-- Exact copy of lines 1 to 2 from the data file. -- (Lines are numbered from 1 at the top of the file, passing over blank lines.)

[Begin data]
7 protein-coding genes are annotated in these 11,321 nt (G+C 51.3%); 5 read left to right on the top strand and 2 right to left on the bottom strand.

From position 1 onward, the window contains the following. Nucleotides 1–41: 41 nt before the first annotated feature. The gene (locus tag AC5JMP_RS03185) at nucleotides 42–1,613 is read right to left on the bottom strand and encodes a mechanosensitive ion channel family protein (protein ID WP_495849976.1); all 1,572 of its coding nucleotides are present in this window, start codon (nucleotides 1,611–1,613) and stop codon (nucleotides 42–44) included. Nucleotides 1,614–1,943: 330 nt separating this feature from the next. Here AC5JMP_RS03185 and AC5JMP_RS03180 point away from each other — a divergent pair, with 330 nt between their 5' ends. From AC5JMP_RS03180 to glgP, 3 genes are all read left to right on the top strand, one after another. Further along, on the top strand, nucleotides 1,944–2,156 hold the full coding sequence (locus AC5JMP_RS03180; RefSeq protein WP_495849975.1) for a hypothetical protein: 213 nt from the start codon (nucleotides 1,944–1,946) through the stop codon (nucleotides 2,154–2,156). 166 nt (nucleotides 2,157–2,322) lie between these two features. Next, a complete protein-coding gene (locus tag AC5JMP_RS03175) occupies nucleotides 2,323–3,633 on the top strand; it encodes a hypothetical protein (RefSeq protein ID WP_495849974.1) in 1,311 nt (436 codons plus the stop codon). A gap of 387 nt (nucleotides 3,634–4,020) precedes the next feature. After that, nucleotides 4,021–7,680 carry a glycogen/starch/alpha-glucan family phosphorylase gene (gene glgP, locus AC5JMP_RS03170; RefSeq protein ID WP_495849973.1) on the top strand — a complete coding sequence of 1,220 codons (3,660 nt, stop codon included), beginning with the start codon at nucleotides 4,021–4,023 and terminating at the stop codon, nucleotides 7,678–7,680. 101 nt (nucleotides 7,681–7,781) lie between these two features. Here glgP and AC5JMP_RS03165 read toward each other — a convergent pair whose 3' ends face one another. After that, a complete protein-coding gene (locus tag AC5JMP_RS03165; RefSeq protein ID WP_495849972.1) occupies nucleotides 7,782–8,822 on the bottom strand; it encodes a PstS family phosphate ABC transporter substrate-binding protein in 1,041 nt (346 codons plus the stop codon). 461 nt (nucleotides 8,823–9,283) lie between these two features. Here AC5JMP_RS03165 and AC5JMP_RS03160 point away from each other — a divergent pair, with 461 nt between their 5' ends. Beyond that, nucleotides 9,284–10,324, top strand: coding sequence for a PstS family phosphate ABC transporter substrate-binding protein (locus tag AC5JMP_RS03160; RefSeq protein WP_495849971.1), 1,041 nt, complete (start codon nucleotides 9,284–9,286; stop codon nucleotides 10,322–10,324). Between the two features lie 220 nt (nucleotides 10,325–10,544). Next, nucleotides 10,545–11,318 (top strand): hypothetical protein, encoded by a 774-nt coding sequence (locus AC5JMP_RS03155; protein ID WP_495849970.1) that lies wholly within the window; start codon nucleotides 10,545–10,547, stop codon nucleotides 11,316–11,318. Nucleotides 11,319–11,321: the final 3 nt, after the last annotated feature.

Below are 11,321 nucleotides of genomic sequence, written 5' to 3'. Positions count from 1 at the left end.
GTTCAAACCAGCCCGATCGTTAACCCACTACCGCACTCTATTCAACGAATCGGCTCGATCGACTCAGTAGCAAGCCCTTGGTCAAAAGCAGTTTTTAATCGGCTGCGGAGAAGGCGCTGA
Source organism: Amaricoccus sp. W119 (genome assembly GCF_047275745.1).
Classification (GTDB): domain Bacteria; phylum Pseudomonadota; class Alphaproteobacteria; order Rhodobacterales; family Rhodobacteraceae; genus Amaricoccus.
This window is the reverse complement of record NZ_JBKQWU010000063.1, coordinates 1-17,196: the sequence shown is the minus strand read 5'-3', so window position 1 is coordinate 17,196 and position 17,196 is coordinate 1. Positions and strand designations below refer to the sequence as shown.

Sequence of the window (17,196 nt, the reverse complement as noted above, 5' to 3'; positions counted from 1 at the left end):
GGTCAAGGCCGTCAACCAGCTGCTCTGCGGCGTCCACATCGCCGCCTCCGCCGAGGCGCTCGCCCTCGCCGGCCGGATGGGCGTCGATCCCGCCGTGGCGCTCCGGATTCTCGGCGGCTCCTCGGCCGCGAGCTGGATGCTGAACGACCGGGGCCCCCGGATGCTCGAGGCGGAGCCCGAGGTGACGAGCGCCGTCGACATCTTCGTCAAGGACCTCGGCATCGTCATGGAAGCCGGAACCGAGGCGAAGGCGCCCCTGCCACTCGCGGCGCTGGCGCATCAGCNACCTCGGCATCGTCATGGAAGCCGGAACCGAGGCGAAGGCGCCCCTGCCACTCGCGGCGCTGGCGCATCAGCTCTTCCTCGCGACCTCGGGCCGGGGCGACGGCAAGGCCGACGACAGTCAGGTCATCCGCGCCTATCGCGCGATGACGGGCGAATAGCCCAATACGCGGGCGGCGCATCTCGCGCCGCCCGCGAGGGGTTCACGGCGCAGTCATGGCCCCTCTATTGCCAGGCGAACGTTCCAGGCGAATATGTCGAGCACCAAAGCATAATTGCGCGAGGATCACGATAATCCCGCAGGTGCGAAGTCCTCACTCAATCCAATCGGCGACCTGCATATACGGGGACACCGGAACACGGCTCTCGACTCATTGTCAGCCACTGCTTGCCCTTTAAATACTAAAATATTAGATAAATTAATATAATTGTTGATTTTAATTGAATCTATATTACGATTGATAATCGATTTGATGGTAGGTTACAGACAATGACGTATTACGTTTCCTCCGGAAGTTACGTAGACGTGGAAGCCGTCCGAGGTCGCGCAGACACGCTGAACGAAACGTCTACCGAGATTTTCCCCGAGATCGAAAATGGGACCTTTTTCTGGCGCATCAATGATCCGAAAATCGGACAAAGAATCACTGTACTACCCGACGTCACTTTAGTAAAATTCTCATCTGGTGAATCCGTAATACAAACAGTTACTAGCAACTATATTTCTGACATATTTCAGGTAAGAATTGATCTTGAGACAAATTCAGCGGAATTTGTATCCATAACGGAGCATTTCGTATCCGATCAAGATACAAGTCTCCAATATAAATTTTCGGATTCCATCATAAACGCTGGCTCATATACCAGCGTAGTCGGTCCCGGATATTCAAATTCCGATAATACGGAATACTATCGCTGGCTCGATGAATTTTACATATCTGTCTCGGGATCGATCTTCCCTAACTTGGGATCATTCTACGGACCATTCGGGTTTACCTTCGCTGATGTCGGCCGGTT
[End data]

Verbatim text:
7 protein-coding genes are annotated in these 11,321 nt (G+C 51.3%); 5 read left to right on the top strand and 2 right to left on the bottom strand.

From position 1 onward, the window contains the following. Nucleotides 1–41: 41 nt before the first annotated feature. The gene (locus tag AC5JMP_RS03185) at nucleotides 42–1,613 is read right to left on the bottom strand and encodes a mechanosensitive ion channel family protein (protein ID WP_495849976.1); all 1,572 of its coding nucleotides are present in this window, start codon (nucleotides 1,611–1,613) and stop codon (nucleotides 42–44) included. Nucleotides 1,614–1,943: 330 nt separating this feature from the next. Here AC5JMP_RS03185 and AC5JMP_RS03180 point away from each other — a divergent pair, with 330 nt between their 5' ends. From AC5JMP_RS03180 to glgP, 3 genes are all read left to right on the top strand, one after another. Further along, on the top strand, nucleotides 1,944–2,156 hold the full coding sequence (locus AC5JMP_RS03180; RefSeq protein WP_495849975.1) for a hypothetical protein: 213 nt from the start codon (nucleotides 1,944–1,946) through the stop codon (nucleotides 2,154–2,156). 166 nt (nucleotides 2,157–2,322) lie between these two features. Next, a complete protein-coding gene (locus tag AC5JMP_RS03175) occupies nucleotides 2,323–3,633 on the top strand; it encodes a hypothetical protein (RefSeq protein ID WP_495849974.1) in 1,311 nt (436 codons plus the stop codon). A gap of 387 nt (nucleotides 3,634–4,020) precedes the next feature. After that, nucleotides 4,021–7,680 carry a glycogen/starch/alpha-glucan family phosphorylase gene (gene glgP, locus AC5JMP_RS03170; RefSeq protein ID WP_495849973.1) on the top strand — a complete coding sequence of 1,220 codons (3,660 nt, stop codon included), beginning with the start codon at nucleotides 4,021–4,023 and terminating at the stop codon, nucleotides 7,678–7,680. 101 nt (nucleotides 7,681–7,781) lie between these two features. Here glgP and AC5JMP_RS03165 read toward each other — a convergent pair whose 3' ends face one another. After that, a complete protein-coding gene (locus tag AC5JMP_RS03165; RefSeq protein ID WP_495849972.1) occupies nucleotides 7,782–8,822 on the bottom strand; it encodes a PstS family phosphate ABC transporter substrate-binding protein in 1,041 nt (346 codons plus the stop codon). 461 nt (nucleotides 8,823–9,283) lie between these two features. Here AC5JMP_RS03165 and AC5JMP_RS03160 point away from each other — a divergent pair, with 461 nt between their 5' ends. Beyond that, nucleotides 9,284–10,324, top strand: coding sequence for a PstS family phosphate ABC transporter substrate-binding protein (locus tag AC5JMP_RS03160; RefSeq protein WP_495849971.1), 1,041 nt, complete (start codon nucleotides 9,284–9,286; stop codon nucleotides 10,322–10,324). Between the two features lie 220 nt (nucleotides 10,325–10,544). Next, nucleotides 10,545–11,318 (top strand): hypothetical protein, encoded by a 774-nt coding sequence (locus AC5JMP_RS03155; protein ID WP_495849970.1) that lies wholly within the window; start codon nucleotides 10,545–10,547, stop codon nucleotides 11,316–11,318. Nucleotides 11,319–11,321: the final 3 nt, after the last annotated feature.